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    Rectal biopsy

    Biopsy - rectum

    A rectal biopsy is a procedure to remove a small piece of rectal tissue for examination.

    How the Test is Performed

    A rectal biopsy is usually part of anoscopy or sigmoidoscopy.

    A digital rectal exam is done first. Then, a lubricated instrument (anoscope or proctoscope) is placed into the rectum. You will feel some discomfort when this is done.

    A biopsy can be taken through any of these instruments.

    How to Prepare for the Test

    You may get a laxative, enema, or other preparation before the biopsy so that you can completely empty your bowels. This will allow the doctor a clear view of the rectum.

    How the Test Will Feel

    There will be some discomfort during the procedure. You may feel like you need to have a bowel movement. You may feel cramping or mild discomfort as the instrument is placed into the rectal area.

    Why the Test is Performed

    A rectal biopsy is used to determine the cause of abnormal growths found during anoscopy, sigmoidoscopy, or other tests. It can also be used to confirm the diagnosis of amyloidosis.

    Normal Results

    The anus and rectum appear normal in size, color, and shape. There should be no evidence of bleeding, polyps, hemorrhoids, or other abnormalities. No problems are seen when the biopsy tissue is examined under a microscope.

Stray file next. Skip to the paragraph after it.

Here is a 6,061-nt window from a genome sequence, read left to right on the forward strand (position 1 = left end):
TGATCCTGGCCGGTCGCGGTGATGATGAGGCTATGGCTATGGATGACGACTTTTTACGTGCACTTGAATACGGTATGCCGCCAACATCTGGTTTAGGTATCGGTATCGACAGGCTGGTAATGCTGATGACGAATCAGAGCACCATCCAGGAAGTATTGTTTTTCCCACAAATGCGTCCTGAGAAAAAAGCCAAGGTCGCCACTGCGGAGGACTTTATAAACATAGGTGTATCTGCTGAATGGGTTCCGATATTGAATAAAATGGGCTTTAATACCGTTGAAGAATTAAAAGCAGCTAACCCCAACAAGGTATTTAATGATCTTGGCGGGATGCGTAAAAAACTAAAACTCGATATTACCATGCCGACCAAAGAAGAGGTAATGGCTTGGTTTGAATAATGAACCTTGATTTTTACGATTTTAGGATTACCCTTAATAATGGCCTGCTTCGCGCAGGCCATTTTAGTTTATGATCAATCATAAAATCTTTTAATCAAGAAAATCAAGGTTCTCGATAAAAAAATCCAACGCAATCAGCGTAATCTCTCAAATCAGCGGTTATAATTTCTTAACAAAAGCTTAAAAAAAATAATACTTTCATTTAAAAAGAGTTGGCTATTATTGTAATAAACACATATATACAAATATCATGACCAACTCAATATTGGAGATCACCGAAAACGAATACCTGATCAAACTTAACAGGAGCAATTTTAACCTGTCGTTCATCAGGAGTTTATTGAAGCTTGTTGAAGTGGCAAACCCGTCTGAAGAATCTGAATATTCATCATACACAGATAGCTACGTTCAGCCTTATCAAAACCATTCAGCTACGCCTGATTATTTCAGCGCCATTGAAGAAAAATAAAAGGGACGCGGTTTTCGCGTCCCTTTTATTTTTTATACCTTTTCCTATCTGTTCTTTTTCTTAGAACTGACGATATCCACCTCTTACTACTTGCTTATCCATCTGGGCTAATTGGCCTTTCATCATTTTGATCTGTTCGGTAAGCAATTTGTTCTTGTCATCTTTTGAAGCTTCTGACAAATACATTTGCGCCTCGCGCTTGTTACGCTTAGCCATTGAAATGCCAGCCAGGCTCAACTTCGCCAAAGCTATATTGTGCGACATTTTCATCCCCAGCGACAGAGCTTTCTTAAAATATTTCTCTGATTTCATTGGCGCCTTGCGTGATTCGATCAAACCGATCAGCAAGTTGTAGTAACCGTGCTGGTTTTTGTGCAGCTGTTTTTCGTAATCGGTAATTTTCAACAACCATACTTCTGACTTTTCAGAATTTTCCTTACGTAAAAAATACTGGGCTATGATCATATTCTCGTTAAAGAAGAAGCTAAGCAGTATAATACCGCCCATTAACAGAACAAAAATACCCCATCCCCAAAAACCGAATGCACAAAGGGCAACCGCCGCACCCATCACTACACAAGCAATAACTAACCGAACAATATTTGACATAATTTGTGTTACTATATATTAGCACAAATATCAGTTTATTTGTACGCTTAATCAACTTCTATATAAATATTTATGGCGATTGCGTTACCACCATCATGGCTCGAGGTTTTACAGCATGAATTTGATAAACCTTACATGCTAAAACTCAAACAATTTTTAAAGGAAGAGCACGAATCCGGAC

What Abnormal Results Mean

    This test is a common way to confirm amyloidosis. It also determines the specific causes of abnormal conditions of the rectum, such as colitis. Other findings could include:

    • Abscesses
    • Colorectal polyps
    • Infection
    • Inflammation
    • Tumors

    The test may be also performed for:

    • Crohn's disease
    • Hirschsprung's disease in infants
    • Ulcerative colitis

    Risks

    There is some risk of bleeding and tearing. Occasionally, patients may develop difficulty with urination after the procedure.

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          Review Date: 12/10/2012

          Reviewed By: Robert A. Cowles, MD, Associate Professor of Surgery, Yale University School of Medicine, New Haven, CT. Review provided by VeriMed Healthcare Network. Also reviewed by A.D.A.M. Health Solutions, Ebix, Inc., Editorial Team: David Zieve, MD, MHA, David R. Eltz, and Stephanie Slon.

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          St. Luke's Hospital - 232 South Woods Mill Road - Chesterfield, MO 63017 Main Number: 314-434-1500 Emergency Dept: 314-205-6990 Patient Billing: 888-924-9200
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